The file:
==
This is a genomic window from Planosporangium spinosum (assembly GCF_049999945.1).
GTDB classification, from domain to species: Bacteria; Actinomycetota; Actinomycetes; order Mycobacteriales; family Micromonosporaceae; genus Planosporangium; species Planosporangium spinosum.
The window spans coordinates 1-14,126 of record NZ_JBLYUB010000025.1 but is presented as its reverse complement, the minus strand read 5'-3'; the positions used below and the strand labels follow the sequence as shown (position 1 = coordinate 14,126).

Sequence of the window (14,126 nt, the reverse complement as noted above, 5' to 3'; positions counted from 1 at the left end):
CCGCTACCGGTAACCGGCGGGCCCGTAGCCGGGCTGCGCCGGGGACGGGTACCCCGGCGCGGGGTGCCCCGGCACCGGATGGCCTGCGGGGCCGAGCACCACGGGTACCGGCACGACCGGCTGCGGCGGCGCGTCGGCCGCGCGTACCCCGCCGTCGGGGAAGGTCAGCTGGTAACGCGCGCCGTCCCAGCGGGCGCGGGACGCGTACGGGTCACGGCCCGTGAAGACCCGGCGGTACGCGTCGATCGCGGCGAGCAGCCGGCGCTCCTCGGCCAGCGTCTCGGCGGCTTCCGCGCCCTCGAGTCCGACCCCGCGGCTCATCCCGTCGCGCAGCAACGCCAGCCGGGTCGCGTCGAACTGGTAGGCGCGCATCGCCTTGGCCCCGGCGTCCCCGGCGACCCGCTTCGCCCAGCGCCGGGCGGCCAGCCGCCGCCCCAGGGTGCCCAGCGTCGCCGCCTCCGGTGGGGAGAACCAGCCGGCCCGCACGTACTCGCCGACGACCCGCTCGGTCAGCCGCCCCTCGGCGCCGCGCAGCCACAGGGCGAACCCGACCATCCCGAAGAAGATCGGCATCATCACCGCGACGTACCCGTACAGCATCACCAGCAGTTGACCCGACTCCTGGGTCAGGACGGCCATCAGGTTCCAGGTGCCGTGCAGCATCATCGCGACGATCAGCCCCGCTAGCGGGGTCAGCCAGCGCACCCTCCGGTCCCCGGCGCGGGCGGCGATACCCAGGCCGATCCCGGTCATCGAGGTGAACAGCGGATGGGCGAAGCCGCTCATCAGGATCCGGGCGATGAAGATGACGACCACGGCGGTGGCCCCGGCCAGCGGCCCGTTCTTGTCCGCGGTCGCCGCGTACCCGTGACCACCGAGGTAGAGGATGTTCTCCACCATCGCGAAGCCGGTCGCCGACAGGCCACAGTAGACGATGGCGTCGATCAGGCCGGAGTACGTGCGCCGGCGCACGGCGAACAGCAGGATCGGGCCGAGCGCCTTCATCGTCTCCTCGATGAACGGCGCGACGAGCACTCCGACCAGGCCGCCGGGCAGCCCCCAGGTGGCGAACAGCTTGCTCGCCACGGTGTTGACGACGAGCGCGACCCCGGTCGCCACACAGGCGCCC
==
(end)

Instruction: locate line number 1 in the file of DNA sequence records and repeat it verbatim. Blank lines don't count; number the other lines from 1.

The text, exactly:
This is a genomic window from Planosporangium spinosum (assembly GCF_049999945.1).